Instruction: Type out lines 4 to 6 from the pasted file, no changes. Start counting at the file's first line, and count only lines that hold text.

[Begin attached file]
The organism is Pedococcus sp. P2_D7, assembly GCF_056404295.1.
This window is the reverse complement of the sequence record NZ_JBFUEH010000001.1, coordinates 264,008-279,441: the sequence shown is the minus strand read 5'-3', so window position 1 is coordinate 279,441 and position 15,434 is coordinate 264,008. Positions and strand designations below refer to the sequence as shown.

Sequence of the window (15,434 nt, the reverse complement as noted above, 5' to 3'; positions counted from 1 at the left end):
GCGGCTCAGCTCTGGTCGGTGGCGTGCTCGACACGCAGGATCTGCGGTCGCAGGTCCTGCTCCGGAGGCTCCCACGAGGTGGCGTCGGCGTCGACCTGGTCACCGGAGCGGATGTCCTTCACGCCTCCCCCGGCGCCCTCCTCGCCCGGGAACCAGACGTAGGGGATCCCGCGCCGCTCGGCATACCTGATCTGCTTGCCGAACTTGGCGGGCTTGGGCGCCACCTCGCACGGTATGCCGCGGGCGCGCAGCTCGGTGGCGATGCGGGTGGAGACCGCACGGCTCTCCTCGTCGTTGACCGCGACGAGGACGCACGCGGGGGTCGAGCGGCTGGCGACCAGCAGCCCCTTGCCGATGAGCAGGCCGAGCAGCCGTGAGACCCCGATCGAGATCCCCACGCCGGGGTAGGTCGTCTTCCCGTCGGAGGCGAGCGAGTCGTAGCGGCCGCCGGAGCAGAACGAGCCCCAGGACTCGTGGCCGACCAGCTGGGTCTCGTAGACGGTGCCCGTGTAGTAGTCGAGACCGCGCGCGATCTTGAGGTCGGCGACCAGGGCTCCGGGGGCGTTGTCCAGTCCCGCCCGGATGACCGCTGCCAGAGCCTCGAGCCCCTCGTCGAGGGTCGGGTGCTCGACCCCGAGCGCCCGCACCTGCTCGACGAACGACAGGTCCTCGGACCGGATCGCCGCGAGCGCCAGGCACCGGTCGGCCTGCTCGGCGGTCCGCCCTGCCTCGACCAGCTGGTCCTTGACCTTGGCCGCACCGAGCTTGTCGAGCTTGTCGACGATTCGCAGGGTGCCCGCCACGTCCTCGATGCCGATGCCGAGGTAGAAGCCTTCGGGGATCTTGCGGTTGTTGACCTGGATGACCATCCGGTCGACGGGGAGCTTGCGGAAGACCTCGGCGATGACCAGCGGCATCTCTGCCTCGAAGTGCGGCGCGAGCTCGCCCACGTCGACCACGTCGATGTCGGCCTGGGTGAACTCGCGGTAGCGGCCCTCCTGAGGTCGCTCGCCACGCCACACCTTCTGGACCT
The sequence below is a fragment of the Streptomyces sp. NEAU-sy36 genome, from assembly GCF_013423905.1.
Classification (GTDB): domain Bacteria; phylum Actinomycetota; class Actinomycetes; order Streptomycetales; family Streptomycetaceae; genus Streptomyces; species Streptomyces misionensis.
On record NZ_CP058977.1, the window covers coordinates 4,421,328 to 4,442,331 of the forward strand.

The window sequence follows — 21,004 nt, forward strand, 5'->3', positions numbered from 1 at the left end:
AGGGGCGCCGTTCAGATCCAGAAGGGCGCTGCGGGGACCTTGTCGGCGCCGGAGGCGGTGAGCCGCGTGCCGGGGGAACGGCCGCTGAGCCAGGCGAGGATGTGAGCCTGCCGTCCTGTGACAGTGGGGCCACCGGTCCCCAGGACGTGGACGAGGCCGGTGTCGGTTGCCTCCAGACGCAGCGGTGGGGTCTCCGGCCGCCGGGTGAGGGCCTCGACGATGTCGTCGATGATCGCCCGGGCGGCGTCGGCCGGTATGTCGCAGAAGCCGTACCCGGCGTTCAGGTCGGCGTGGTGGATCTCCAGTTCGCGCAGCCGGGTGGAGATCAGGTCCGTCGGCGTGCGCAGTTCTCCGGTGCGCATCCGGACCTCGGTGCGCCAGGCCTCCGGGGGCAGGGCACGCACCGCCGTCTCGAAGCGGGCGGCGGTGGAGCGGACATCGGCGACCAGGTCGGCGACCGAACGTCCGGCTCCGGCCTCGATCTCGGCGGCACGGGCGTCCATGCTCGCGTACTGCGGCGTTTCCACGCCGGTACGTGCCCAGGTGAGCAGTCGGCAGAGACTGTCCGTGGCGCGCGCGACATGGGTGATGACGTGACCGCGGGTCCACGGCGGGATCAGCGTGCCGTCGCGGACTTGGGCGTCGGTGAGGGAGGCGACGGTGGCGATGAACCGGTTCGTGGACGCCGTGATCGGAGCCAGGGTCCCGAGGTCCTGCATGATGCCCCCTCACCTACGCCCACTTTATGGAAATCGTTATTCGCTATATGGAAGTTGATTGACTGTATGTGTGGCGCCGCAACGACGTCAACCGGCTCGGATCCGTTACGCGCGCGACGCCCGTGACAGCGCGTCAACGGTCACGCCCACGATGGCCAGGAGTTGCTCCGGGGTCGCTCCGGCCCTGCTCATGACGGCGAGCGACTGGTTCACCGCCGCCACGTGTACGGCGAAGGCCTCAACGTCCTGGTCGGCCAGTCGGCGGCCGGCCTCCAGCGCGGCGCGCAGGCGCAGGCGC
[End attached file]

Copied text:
GCGGCTCAGCTCTGGTCGGTGGCGTGCTCGACACGCAGGATCTGCGGTCGCAGGTCCTGCTCCGGAGGCTCCCACGAGGTGGCGTCGGCGTCGACCTGGTCACCGGAGCGGATGTCCTTCACGCCTCCCCCGGCGCCCTCCTCGCCCGGGAACCAGACGTAGGGGATCCCGCGCCGCTCGGCATACCTGATCTGCTTGCCGAACTTGGCGGGCTTGGGCGCCACCTCGCACGGTATGCCGCGGGCGCGCAGCTCGGTGGCGATGCGGGTGGAGACCGCACGGCTCTCCTCGTCGTTGACCGCGACGAGGACGCACGCGGGGGTCGAGCGGCTGGCGACCAGCAGCCCCTTGCCGATGAGCAGGCCGAGCAGCCGTGAGACCCCGATCGAGATCCCCACGCCGGGGTAGGTCGTCTTCCCGTCGGAGGCGAGCGAGTCGTAGCGGCCGCCGGAGCAGAACGAGCCCCAGGACTCGTGGCCGACCAGCTGGGTCTCGTAGACGGTGCCCGTGTAGTAGTCGAGACCGCGCGCGATCTTGAGGTCGGCGACCAGGGCTCCGGGGGCGTTGTCCAGTCCCGCCCGGATGACCGCTGCCAGAGCCTCGAGCCCCTCGTCGAGGGTCGGGTGCTCGACCCCGAGCGCCCGCACCTGCTCGACGAACGACAGGTCCTCGGACCGGATCGCCGCGAGCGCCAGGCACCGGTCGGCCTGCTCGGCGGTCCGCCCTGCCTCGACCAGCTGGTCCTTGACCTTGGCCGCACCGAGCTTGTCGAGCTTGTCGACGATTCGCAGGGTGCCCGCCACGTCCTCGATGCCGATGCCGAGGTAGAAGCCTTCGGGGATCTTGCGGTTGTTGACCTGGATGACCATCCGGTCGACGGGGAGCTTGCGGAAGACCTCGGCGATGACCAGCGGCATCTCTGCCTCGAAGTGCGGCGCGAGCTCGCCCACGTCGACCACGTCGATGTCGGCCTGGGTGAACTCGCGGTAGCGGCCCTCCTGAGGTCGCTCGCCACGCCACACCTTCTGGACCT
The sequence below is a fragment of the Streptomyces sp. NEAU-sy36 genome, from assembly GCF_013423905.1.
Classification (GTDB): domain Bacteria; phylum Actinomycetota; class Actinomycetes; order Streptomycetales; family Streptomycetaceae; genus Streptomyces; species Streptomyces misionensis.